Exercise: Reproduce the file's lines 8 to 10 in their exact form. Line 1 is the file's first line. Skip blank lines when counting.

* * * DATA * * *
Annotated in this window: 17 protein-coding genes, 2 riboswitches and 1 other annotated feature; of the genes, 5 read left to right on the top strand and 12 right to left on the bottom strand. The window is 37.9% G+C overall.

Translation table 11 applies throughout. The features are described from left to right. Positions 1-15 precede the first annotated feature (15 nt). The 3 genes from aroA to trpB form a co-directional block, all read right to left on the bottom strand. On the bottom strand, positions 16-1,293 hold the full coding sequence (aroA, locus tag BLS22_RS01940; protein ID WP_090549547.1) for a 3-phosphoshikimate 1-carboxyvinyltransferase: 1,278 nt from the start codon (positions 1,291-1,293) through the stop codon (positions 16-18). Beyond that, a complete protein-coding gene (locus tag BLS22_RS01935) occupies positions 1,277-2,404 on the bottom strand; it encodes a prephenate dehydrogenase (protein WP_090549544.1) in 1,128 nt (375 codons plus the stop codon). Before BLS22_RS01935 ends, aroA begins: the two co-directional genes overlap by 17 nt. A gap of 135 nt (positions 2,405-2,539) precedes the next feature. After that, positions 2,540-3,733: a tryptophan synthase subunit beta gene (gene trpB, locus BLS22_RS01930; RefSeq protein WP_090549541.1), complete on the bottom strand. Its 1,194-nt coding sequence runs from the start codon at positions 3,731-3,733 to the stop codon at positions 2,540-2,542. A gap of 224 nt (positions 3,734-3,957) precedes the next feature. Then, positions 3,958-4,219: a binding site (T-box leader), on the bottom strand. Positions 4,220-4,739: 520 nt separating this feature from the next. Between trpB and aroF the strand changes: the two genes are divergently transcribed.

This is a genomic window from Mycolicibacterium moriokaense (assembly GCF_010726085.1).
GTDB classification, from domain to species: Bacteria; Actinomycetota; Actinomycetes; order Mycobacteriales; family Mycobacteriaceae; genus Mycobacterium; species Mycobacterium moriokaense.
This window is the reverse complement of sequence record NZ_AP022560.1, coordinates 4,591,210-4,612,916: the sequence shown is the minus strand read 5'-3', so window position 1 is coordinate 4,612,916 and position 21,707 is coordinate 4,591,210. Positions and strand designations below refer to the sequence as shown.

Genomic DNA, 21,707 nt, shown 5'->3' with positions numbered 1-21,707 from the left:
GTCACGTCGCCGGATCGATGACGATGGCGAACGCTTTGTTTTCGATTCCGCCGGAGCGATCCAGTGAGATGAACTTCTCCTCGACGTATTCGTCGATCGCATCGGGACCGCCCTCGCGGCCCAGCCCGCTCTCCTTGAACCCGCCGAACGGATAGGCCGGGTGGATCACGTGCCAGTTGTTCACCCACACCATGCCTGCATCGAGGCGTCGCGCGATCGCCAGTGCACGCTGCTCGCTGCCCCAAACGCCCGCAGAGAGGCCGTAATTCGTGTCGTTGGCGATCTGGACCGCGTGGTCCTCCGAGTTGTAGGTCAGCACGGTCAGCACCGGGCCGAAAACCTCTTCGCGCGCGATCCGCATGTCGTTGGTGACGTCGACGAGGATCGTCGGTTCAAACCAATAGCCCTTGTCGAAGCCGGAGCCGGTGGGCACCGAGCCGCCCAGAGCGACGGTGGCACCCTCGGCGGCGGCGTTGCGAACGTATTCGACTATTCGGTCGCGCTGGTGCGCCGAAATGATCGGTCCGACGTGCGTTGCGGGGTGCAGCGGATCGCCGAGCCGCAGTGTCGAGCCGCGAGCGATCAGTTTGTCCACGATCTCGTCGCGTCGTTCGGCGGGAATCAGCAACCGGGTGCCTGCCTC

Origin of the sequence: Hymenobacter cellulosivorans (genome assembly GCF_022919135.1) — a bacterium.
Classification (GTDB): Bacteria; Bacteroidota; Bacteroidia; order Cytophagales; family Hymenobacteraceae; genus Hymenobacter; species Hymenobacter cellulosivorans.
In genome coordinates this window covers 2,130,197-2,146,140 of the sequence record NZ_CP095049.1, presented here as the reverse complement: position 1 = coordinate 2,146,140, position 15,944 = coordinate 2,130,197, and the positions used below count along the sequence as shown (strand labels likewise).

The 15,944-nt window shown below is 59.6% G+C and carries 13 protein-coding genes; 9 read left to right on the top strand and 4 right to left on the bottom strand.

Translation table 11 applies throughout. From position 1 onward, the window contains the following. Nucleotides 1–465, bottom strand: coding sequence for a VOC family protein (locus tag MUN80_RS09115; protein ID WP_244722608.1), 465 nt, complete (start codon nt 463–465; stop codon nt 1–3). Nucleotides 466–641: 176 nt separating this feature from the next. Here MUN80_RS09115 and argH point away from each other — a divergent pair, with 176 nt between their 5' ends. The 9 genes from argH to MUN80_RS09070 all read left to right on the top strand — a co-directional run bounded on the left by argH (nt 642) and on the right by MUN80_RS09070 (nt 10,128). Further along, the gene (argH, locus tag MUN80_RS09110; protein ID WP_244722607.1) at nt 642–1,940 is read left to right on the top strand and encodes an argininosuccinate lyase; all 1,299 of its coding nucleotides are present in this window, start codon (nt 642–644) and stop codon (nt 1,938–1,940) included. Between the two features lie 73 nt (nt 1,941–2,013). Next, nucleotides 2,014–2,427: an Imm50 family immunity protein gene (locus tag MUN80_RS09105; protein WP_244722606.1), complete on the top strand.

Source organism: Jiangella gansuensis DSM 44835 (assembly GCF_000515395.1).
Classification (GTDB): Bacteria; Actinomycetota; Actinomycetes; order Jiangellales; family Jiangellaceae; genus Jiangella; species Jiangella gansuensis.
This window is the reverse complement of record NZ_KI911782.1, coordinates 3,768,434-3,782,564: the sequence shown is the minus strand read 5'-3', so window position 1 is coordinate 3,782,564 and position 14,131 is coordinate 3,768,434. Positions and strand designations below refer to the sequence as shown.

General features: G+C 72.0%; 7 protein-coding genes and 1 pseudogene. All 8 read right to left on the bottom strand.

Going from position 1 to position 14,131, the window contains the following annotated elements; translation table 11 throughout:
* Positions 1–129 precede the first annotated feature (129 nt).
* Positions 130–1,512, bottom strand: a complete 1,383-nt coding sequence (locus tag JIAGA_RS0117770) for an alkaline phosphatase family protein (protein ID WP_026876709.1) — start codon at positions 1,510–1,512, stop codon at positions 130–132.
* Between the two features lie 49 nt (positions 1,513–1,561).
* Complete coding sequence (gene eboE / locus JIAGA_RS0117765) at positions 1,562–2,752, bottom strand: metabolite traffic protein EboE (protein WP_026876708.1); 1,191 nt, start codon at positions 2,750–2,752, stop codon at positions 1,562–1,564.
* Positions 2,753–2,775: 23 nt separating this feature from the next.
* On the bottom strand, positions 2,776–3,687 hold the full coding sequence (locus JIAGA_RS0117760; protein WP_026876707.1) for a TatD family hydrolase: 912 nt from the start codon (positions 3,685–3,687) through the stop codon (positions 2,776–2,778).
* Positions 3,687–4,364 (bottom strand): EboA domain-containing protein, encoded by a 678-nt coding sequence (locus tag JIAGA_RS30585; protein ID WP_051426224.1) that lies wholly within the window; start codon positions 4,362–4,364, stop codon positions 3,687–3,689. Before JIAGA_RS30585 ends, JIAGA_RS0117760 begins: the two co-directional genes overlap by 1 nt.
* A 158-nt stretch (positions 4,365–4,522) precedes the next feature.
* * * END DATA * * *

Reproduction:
Origin of the sequence: Hymenobacter cellulosivorans (genome assembly GCF_022919135.1) — a bacterium.
Classification (GTDB): Bacteria; Bacteroidota; Bacteroidia; order Cytophagales; family Hymenobacteraceae; genus Hymenobacter; species Hymenobacter cellulosivorans.
In genome coordinates this window covers 2,130,197-2,146,140 of the sequence record NZ_CP095049.1, presented here as the reverse complement: position 1 = coordinate 2,146,140, position 15,944 = coordinate 2,130,197, and the positions used below count along the sequence as shown (strand labels likewise).